Explaining Science's Success
Understanding How Scientific Knowledge Works
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Series: Acumen Research Editions
Author(s): John Wright  
ISBN: 1844655326
ISBN-13: 9781844655328
Publication Date: 29 Nov 2012
Pages: 256 (234 x 156mm)
Format: Hardback
Published Price: £40.00
Discount Price: £32.00
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Paul Feyeraband famously asked, what’s so great about science? One answer is that it has been surprisingly successful in getting things right about the natural world, more successful than non-scientific or pre-scientific systems, religion or philosophy. Science has been able to formulate theories that have successfully predicted novel observations. It has produced theories about parts of reality that were not observable or accessible at the time those theories were first advanced, but the claims about those inaccessible areas have since turned out to be true. And science has, on occasion, advanced on more or less a priori grounds theories that subsequently turned out to be highly empirically successful. In this book the philosopher of science, John Wright delves deep into science’s methodology to offer an explanation for this remarkable success story.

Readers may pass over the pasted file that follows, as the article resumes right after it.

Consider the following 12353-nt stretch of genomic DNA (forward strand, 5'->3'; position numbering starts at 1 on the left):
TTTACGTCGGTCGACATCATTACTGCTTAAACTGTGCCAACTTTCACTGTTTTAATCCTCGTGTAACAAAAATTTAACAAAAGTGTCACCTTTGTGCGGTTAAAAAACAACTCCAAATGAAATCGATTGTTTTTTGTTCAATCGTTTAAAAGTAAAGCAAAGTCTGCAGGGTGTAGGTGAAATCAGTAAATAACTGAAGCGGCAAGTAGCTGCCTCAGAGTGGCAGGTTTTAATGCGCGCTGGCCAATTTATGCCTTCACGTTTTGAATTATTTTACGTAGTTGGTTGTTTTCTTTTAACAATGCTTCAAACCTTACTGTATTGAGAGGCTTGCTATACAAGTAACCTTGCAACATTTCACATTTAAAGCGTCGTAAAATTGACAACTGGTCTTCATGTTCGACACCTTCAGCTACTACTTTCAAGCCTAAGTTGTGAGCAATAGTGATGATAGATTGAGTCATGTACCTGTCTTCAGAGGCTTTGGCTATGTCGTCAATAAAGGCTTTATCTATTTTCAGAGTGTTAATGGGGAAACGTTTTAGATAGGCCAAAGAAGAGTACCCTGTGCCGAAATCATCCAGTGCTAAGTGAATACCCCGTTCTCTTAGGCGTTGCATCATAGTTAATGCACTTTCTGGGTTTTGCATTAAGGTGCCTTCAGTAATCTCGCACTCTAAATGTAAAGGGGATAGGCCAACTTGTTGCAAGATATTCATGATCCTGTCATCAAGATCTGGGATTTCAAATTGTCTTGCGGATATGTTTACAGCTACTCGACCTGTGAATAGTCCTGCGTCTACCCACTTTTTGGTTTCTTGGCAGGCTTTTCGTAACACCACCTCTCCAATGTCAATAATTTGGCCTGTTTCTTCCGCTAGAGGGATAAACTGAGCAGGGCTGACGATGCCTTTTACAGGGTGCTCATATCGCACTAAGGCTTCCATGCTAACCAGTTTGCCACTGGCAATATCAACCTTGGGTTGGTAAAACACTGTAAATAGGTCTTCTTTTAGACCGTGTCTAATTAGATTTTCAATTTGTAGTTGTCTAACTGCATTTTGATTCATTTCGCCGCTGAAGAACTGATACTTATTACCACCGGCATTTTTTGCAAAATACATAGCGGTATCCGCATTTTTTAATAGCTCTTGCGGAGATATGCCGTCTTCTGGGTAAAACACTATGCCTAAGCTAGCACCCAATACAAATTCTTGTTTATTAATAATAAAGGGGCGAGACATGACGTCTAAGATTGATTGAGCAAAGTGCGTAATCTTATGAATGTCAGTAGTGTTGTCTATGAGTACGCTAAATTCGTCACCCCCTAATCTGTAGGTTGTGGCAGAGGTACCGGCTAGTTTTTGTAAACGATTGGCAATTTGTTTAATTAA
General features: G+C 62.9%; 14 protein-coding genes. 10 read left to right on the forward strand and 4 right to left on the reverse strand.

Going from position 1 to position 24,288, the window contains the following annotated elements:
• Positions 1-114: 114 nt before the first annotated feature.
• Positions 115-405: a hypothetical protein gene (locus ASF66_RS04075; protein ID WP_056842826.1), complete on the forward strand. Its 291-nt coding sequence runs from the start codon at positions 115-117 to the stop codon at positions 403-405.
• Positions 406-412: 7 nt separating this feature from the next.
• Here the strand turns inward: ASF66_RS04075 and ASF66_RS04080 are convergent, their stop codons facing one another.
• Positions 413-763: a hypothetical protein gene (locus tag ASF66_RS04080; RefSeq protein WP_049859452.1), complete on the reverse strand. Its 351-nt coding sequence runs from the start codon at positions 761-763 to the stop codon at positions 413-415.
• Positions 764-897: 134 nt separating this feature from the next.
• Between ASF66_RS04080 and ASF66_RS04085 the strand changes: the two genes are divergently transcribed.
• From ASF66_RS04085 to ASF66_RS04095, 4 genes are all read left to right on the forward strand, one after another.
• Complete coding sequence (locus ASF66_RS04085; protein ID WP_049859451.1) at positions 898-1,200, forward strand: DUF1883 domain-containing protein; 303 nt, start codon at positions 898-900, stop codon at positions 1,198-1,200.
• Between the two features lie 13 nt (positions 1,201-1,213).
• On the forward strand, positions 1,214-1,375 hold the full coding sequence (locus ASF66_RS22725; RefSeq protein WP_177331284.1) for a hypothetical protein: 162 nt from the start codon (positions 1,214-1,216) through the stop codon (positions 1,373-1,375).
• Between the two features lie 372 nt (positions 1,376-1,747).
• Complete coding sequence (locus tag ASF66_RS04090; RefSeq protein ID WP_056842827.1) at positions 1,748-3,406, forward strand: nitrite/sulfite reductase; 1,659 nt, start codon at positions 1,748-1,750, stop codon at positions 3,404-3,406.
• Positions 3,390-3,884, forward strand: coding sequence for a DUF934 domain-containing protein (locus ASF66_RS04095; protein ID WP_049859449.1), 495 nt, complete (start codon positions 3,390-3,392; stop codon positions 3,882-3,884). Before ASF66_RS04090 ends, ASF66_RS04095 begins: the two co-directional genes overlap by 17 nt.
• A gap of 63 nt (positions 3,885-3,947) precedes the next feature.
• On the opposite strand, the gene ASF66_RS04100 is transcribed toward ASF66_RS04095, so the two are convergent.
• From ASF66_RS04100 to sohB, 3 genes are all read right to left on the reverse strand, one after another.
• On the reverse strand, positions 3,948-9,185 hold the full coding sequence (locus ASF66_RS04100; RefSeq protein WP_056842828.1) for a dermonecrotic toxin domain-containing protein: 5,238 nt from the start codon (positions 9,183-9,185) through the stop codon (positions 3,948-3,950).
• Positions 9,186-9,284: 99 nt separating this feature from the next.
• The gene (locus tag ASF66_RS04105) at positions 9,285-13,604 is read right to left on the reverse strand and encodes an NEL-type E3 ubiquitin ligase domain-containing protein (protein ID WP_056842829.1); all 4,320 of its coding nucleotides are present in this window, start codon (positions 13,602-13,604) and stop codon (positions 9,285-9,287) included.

"Formulated with great clarity and supported by well-developed arguments, and the historical case studies provide helpful illustrations. . . warmly recommended." – Dialectica

"Wright is to be applauded for tackling some of the most difficult and neglected problems in the philosophical study of scientific explanation. Recommended." – Choice

John Wright is Senior Lecturer in Philosophy at the University of Newcastle, Australia.

1. Some surprising phenomena
2. Some unsatisfactory explanations of the phenomena
3. A defeasible a priori justification of induction
4. The independence of theory from data
5. Some more success-conducive properties of theories
6. Newton’s law of motion and law of gravitation
7. Special relativity
8. Mendelian genetics
9. Conclusion